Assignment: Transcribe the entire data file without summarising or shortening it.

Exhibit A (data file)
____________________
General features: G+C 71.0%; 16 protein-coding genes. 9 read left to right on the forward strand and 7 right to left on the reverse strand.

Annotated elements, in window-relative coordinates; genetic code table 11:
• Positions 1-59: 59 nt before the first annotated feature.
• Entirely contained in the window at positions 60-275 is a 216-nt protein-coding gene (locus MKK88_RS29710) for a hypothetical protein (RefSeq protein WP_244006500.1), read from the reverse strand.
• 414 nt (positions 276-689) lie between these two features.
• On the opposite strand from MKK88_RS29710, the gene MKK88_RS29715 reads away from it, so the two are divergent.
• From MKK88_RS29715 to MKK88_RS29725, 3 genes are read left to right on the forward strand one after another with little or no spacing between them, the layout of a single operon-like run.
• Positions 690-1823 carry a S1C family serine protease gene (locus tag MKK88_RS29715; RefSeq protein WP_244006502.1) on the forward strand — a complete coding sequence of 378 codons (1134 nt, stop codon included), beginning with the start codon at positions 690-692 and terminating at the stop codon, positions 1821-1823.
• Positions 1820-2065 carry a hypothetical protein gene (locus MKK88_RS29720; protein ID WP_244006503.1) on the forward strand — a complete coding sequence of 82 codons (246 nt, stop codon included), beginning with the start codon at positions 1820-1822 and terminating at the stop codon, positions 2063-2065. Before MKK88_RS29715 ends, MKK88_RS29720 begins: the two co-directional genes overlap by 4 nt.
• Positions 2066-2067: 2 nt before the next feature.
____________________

General features: G+C 71.0%; 16 protein-coding genes. 9 read left to right on the forward strand and 7 right to left on the reverse strand.

Annotated elements, in window-relative coordinates; genetic code table 11:
• Positions 1-59: 59 nt before the first annotated feature.
• Entirely contained in the window at positions 60-275 is a 216-nt protein-coding gene (locus MKK88_RS29710) for a hypothetical protein (RefSeq protein WP_244006500.1), read from the reverse strand.
• 414 nt (positions 276-689) lie between these two features.
• On the opposite strand from MKK88_RS29710, the gene MKK88_RS29715 reads away from it, so the two are divergent.
• From MKK88_RS29715 to MKK88_RS29725, 3 genes are read left to right on the forward strand one after another with little or no spacing between them, the layout of a single operon-like run.
• Positions 690-1823 carry a S1C family serine protease gene (locus tag MKK88_RS29715; RefSeq protein WP_244006502.1) on the forward strand — a complete coding sequence of 378 codons (1134 nt, stop codon included), beginning with the start codon at positions 690-692 and terminating at the stop codon, positions 1821-1823.
• Positions 1820-2065 carry a hypothetical protein gene (locus MKK88_RS29720; protein ID WP_244006503.1) on the forward strand — a complete coding sequence of 82 codons (246 nt, stop codon included), beginning with the start codon at positions 1820-1822 and terminating at the stop codon, positions 2063-2065. Before MKK88_RS29715 ends, MKK88_RS29720 begins: the two co-directional genes overlap by 4 nt.
• Positions 2066-2067: 2 nt before the next feature.